Just some FANTASTIC shots of the completed Version 2.0 by Jafe Parsons. Careful — you might get awesome on ya.
Happily, got in some saddle time b4 the gawdam wind kicked up again. Hello smoke cloud my old friend It sucks to be breathing you again . . .
#mtb #ride #openspace #bicicleta
Went for a #ride this morning at Soapstone Prairie. Such a beautiful, unforgiving landscape. The Wyoming border is maybe half a mile down that trail.
I have been utilizing the welding process in making my sculptures for 30 years. It is a straightforward, effective method for joining metal together—but there are some downsides. Biggest of these is the warping that occurs from the adding of heat; second is the aesthetic requirement of dressing the welds. Grinding and finishing out the weld beads and the associated discoloration around them (chasing) is time-consuming and, frankly, painful. I've experimented in the past with alternative methods of joining parts, like here:
“Breakfast with Tiffany” - rivets!
I thought I'd try using rivets to assemble a larger piece, and "Interwoven" seemed like a great candidate, as warping and chasing out the welds on this beast would be bad. Very bad.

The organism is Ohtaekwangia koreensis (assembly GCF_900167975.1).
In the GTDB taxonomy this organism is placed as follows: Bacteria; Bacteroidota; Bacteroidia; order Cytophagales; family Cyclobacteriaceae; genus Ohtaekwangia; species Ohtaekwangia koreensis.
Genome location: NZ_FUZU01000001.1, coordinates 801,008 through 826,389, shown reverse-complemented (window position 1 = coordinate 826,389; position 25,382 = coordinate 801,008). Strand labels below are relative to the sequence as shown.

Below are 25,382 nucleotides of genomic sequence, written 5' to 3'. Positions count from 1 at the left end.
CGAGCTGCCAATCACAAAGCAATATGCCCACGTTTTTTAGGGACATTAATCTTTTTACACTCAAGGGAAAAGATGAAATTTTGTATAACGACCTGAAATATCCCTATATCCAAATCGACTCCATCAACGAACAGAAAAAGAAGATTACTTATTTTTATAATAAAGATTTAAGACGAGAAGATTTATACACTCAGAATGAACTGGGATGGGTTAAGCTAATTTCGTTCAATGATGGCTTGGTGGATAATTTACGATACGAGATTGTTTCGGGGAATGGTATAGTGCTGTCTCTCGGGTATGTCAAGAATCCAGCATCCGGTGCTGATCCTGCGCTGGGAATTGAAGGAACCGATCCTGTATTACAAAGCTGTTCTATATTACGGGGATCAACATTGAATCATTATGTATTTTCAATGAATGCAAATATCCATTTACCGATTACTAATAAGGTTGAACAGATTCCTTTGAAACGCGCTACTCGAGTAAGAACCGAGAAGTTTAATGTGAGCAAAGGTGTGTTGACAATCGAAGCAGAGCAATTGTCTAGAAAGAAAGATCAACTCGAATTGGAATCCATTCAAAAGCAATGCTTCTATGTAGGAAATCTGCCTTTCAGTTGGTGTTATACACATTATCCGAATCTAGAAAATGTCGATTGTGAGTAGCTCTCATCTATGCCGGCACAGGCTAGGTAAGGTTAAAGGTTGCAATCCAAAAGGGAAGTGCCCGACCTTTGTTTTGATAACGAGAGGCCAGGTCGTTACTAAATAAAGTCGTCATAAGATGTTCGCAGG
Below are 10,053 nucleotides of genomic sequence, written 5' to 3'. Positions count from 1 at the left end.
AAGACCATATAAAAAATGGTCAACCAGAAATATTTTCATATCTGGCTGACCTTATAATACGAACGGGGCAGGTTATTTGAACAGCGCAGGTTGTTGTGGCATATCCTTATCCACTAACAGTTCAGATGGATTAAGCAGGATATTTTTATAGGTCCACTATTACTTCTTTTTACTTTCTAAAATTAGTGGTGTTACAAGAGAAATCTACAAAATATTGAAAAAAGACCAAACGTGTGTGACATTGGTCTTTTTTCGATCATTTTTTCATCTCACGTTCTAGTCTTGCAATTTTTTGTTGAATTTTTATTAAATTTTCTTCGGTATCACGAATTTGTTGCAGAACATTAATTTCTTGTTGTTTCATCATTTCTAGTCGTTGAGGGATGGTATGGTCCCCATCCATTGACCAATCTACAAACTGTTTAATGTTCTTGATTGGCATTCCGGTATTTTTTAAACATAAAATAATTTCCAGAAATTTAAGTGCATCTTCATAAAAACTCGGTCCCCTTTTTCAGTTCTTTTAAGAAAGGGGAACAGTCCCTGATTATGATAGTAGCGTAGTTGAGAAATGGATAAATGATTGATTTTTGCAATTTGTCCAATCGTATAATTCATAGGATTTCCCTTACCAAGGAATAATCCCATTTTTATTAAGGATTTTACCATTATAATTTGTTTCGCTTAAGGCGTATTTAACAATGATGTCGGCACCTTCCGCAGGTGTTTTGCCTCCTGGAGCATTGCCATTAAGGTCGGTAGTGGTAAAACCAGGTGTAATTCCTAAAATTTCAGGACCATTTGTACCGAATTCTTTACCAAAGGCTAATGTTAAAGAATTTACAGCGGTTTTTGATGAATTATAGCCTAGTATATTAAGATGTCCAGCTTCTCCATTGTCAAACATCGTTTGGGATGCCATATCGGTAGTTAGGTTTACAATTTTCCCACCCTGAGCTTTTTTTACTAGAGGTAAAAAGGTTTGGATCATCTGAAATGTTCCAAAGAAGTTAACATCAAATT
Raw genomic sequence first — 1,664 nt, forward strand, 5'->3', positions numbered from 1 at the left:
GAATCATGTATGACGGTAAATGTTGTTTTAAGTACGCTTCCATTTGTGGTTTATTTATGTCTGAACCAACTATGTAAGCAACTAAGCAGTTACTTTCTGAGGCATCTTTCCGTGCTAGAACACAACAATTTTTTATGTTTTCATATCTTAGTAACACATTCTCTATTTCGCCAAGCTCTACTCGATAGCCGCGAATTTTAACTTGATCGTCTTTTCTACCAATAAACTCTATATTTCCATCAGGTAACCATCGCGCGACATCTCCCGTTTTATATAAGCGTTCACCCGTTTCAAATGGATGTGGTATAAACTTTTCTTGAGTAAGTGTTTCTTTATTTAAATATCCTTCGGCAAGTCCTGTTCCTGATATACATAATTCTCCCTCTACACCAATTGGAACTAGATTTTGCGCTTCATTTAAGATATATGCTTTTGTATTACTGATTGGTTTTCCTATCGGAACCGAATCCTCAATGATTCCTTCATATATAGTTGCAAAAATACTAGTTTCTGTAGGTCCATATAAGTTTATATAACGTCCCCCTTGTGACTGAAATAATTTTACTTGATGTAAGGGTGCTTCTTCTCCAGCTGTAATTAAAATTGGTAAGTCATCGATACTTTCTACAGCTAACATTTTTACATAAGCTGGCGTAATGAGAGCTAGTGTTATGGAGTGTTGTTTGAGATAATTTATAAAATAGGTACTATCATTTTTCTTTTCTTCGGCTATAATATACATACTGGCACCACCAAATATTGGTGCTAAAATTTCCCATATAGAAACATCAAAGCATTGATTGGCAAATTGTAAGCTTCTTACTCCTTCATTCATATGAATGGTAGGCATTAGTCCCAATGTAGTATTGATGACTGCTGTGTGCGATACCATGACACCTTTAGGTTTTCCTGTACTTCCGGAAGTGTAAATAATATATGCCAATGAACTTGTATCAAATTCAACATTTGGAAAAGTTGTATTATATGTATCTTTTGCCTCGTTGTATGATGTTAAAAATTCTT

This did end up translating into many, many more hours of tedious design time on the computer—but that's the price for ART!!! I placed over 2000 paired holes into the model and designed a simple tab to span the seam where two parts meet.
A note for the geeks: this shape was generated parametrically with code in the Grasshopper plug-in for Rhinoceros, and is based on the famous strip of Mr. Moebius. The chief challenge here is determining just how to go about realizing this mathematical form; there is no "front" or "back" and the the inner edge becomes the outer, and vice versa. Add to that the way the "faces" weave through each other, and you have a real head-scratcher on your hands/brain.
Huh. Looks like I've forgotten to clue you in on just what the heck a "Terralogue Totem" is.
“Terralogue Totems” are a set of sculptural designs based on the concept of the land speaking; these messages being symbolized through metal emblems. The designs are executed in three distinct formats: large sculptural Monoliths, Bike Racks, and Bollards."